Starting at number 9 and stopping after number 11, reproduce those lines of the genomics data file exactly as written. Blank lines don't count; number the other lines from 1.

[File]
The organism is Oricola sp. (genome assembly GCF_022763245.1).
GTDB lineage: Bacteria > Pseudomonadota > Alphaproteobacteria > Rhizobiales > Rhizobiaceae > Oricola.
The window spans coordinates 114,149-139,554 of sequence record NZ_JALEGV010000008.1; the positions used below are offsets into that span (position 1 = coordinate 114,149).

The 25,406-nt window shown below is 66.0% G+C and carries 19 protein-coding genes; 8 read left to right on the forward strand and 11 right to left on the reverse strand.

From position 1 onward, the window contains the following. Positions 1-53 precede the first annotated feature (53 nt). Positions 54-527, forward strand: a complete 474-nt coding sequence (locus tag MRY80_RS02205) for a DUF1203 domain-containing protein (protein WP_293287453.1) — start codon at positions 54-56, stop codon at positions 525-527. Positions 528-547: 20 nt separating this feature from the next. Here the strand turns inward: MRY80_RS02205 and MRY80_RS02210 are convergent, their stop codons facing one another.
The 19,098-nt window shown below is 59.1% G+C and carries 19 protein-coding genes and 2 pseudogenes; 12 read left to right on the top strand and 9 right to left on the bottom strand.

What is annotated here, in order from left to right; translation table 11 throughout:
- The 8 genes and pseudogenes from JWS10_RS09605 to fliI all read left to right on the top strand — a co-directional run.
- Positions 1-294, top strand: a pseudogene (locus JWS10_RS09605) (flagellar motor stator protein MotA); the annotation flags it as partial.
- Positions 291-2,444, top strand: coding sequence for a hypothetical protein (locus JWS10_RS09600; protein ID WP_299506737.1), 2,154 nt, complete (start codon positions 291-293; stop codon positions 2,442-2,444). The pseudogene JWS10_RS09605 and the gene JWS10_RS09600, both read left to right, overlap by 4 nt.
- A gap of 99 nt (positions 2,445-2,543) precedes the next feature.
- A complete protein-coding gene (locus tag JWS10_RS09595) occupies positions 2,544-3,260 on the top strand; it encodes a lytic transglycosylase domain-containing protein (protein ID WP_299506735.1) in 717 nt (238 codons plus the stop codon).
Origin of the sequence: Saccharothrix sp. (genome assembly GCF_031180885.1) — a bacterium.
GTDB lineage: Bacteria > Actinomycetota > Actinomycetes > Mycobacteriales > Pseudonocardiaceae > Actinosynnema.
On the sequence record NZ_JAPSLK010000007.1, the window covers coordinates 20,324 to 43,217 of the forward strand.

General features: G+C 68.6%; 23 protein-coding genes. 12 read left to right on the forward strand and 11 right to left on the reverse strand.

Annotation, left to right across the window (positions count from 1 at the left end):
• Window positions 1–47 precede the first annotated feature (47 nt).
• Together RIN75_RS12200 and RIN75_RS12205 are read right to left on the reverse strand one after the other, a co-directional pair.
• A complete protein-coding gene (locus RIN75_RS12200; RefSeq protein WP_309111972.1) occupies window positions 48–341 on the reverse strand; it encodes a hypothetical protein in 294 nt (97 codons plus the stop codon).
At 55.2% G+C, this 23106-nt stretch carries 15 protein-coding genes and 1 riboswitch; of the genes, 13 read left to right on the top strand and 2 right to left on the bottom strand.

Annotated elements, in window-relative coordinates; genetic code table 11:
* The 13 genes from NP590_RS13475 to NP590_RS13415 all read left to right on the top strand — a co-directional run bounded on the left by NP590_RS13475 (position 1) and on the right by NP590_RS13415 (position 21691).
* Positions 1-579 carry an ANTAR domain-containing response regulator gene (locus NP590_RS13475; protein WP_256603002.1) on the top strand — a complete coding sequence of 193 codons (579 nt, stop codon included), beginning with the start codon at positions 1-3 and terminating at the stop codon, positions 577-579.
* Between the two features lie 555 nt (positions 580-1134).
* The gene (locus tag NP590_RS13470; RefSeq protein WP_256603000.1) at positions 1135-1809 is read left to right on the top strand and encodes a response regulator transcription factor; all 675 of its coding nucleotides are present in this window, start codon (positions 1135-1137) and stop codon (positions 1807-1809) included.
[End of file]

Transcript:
- Positions 1-294, top strand: a pseudogene (locus JWS10_RS09605) (flagellar motor stator protein MotA); the annotation flags it as partial.
- Positions 291-2,444, top strand: coding sequence for a hypothetical protein (locus JWS10_RS09600; protein ID WP_299506737.1), 2,154 nt, complete (start codon positions 291-293; stop codon positions 2,442-2,444). The pseudogene JWS10_RS09605 and the gene JWS10_RS09600, both read left to right, overlap by 4 nt.
- A gap of 99 nt (positions 2,445-2,543) precedes the next feature.